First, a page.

by Joe Eszterhas
He was the highest-paid screenwriter in Hollywood. He refused to let the studio executives push him around and change his scripts. He partied hard. He broke up a friend's marriage, then broke up his own marriage to marry the same friend's wife. He was called the devil on several occasions. He was insufferable. He said so himself. And yet, in his memoir Hollywood Animal, Joe Eszterhas is brutally honest with himself, and that almost makes him endearing.
Eszterhas began his life in Hungarian refugee camps during World War II, before his parents were able to escape to America. He grew up a poor boy in Cleveland, Ohio, and after suffering hardships was able to become a journalist for Rolling Stone, and then eventually began writing screenplays in the late 1970s. He had no aspirations of being a producer or a director like most other screenwriters, and he developed a reputation very quickly for being passionate about his writings, to the point of fault.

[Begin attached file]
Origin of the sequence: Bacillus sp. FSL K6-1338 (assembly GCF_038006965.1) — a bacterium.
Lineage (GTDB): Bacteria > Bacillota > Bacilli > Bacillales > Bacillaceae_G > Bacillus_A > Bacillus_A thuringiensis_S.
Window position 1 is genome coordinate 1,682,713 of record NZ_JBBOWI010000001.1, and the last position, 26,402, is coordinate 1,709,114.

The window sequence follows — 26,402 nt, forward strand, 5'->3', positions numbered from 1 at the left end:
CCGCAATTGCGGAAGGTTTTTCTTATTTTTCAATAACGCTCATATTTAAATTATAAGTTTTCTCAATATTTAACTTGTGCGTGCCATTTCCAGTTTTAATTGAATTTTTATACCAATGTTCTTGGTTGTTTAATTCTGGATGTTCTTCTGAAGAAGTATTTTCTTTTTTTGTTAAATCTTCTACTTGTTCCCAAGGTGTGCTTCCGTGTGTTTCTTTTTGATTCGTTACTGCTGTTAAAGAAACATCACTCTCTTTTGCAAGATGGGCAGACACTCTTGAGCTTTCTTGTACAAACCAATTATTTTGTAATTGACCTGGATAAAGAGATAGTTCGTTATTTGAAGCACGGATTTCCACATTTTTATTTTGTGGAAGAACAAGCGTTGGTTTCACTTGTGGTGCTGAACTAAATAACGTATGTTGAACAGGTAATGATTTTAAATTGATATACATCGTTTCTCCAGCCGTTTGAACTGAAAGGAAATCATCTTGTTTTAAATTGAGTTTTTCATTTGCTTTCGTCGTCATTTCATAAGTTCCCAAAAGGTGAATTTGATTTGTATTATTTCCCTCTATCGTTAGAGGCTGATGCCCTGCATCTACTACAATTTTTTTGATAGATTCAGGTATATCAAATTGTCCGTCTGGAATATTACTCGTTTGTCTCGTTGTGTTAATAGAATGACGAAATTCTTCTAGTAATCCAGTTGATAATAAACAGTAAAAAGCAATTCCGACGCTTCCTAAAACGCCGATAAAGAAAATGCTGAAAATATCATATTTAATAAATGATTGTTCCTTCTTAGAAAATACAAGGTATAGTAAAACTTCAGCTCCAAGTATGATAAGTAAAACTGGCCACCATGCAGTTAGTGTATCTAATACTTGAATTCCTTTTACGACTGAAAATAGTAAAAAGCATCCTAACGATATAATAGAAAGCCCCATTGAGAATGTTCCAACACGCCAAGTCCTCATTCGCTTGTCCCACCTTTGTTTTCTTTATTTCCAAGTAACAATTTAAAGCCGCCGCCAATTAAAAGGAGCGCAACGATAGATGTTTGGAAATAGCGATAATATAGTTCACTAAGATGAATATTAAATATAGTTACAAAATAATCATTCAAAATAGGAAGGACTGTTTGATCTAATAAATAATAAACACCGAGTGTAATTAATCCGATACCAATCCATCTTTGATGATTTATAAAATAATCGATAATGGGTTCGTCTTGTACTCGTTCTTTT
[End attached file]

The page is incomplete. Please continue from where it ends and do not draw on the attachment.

On his way to the top of the movie business, Eszterhas wrote movies that grossed over a billion dollars combined, from Jagged Edge to his biggest hit Basic Instinct to Showgirls. Along the way he had affairs, did lots of drugs, and drank lots of booze... lots of booze. Meanwhile, he struggles to maintain a loving relationship with his father, who may have been lying to him his entire life about his allegiances while they were in Hungary.
What makes this book so engaging, apart from all of the sleazy Hollywood stories, is Eszterhas's ability to take a step back from his own life and admit to his excesses and learn from his mistakes. He knows what people must have thought of him selling his movies for millions of dollars and then throwing a fit if anybody wanted to change a word of his scripts. Don't get me wrong, he does a ton of trash-talking along the way, and I'm still not sure how much of what he says about other people is true, but he certainly trashes himself as much as anybody else in this book, and points must always be given for honesty about oneself, if not about others.
September 26, 2004